According to a new survey by workplace learning platform TalentLMS and recruitment software Workable, 72% of tech workers have a job change on their minds, which means that businesses may soon face a major tech talent shortage. But what’s behind this great discontent? Besides pay and benefits, the top three reasons appear to be limited career progression, lack of flexibility in working hours, and toxic work environment.
Tech talent is burned out and feels stuck. More than half suffer from job burnout, and for those suffering from burnout, the chances of quitting are doubled. Lack of career progression is the top reason for thinking about jumping ship, showing that job title stagnation is a big red flag urging workers to move on. Another big deal-breaker for workers is not being valued and appreciated.
The learning and development needs of tech pros remain largely unmet, with 9 in 10 saying they want more learning opportunities. Continuous development appears to be a high-value asset for engagement: for 62%, more training and learning would make them more motivated at work.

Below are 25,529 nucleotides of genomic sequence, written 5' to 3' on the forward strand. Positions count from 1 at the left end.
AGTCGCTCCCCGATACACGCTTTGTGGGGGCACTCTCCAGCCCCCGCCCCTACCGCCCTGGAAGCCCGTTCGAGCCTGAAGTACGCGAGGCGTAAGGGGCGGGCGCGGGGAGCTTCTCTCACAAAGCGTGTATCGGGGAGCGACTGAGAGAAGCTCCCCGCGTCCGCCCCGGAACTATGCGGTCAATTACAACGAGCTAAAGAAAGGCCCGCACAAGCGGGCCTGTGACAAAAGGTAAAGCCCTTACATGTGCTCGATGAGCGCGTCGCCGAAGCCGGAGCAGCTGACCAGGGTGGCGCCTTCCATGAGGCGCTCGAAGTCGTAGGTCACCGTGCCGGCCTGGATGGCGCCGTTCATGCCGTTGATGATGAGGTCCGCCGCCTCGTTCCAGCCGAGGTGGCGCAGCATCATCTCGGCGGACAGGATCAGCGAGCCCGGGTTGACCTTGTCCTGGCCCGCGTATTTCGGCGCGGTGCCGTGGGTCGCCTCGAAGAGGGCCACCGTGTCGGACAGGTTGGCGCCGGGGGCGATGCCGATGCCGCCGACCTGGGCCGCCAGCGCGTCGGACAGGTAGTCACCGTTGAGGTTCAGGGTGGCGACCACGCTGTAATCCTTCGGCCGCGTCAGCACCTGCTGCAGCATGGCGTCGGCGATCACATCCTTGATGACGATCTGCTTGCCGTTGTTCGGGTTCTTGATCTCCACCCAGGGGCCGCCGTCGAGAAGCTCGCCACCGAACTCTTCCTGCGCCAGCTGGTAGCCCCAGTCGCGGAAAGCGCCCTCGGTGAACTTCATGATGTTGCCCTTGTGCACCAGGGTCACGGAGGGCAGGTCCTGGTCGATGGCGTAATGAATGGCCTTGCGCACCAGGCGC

When asked about technologies that would help them stay competitive in the job market, the majority of respondents mentioned machine learning and AI, followed by cloud-native development and blockchain. However, the results show that employers need to up their game when it comes to training initiatives.
It appears that tech employees are not being heard by organizational leaders, as 75% agree that their employers are focusing more on hiring new staff rather than investing in the existing workforce. With the job market in the grips of The Great Resignation, companies hoping to keep their tech talent should start listening and acting on new data. While the survey paints a grim picture for turnover rates in the upcoming year, companies can still do a lot to increase satisfaction and keep tech talent from leaving.
Read the full report by TalentLMS and Workable.